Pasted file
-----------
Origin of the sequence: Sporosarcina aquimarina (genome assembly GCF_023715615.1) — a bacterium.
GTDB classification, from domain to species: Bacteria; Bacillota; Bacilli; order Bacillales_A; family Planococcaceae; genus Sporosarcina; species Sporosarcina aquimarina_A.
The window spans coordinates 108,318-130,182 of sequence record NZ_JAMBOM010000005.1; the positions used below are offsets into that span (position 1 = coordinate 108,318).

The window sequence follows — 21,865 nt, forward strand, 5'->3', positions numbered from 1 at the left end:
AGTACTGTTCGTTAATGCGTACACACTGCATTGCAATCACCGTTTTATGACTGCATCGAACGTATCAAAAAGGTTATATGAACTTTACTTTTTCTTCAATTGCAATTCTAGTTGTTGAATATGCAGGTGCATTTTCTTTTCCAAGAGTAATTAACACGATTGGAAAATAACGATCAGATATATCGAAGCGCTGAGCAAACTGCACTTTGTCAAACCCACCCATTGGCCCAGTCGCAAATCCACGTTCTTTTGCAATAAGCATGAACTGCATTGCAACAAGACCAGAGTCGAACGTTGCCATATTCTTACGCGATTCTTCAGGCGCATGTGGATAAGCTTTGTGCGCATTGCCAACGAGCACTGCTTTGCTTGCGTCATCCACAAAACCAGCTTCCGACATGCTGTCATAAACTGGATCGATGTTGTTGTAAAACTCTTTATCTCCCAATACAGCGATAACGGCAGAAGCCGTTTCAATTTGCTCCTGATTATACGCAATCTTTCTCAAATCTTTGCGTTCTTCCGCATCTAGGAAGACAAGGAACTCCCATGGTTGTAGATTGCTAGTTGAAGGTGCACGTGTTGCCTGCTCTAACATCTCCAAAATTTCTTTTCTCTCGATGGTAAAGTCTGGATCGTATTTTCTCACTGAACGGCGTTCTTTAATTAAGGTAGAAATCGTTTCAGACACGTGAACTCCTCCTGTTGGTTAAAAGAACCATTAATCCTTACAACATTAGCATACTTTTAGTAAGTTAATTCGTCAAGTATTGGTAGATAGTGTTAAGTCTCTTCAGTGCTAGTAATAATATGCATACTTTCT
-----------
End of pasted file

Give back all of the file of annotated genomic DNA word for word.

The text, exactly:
Origin of the sequence: Sporosarcina aquimarina (genome assembly GCF_023715615.1) — a bacterium.
GTDB classification, from domain to species: Bacteria; Bacillota; Bacilli; order Bacillales_A; family Planococcaceae; genus Sporosarcina; species Sporosarcina aquimarina_A.
The window spans coordinates 108,318-130,182 of sequence record NZ_JAMBOM010000005.1; the positions used below are offsets into that span (position 1 = coordinate 108,318).

The window sequence follows — 21,865 nt, forward strand, 5'->3', positions numbered from 1 at the left end:
AGTACTGTTCGTTAATGCGTACACACTGCATTGCAATCACCGTTTTATGACTGCATCGAACGTATCAAAAAGGTTATATGAACTTTACTTTTTCTTCAATTGCAATTCTAGTTGTTGAATATGCAGGTGCATTTTCTTTTCCAAGAGTAATTAACACGATTGGAAAATAACGATCAGATATATCGAAGCGCTGAGCAAACTGCACTTTGTCAAACCCACCCATTGGCCCAGTCGCAAATCCACGTTCTTTTGCAATAAGCATGAACTGCATTGCAACAAGACCAGAGTCGAACGTTGCCATATTCTTACGCGATTCTTCAGGCGCATGTGGATAAGCTTTGTGCGCATTGCCAACGAGCACTGCTTTGCTTGCGTCATCCACAAAACCAGCTTCCGACATGCTGTCATAAACTGGATCGATGTTGTTGTAAAACTCTTTATCTCCCAATACAGCGATAACGGCAGAAGCCGTTTCAATTTGCTCCTGATTATACGCAATCTTTCTCAAATCTTTGCGTTCTTCCGCATCTAGGAAGACAAGGAACTCCCATGGTTGTAGATTGCTAGTTGAAGGTGCACGTGTTGCCTGCTCTAACATCTCCAAAATTTCTTTTCTCTCGATGGTAAAGTCTGGATCGTATTTTCTCACTGAACGGCGTTCTTTAATTAAGGTAGAAATCGTTTCAGACACGTGAACTCCTCCTGTTGGTTAAAAGAACCATTAATCCTTACAACATTAGCATACTTTTAGTAAGTTAATTCGTCAAGTATTGGTAGATAGTGTTAAGTCTCTTCAGTGCTAGTAATAATATGCATACTTTCT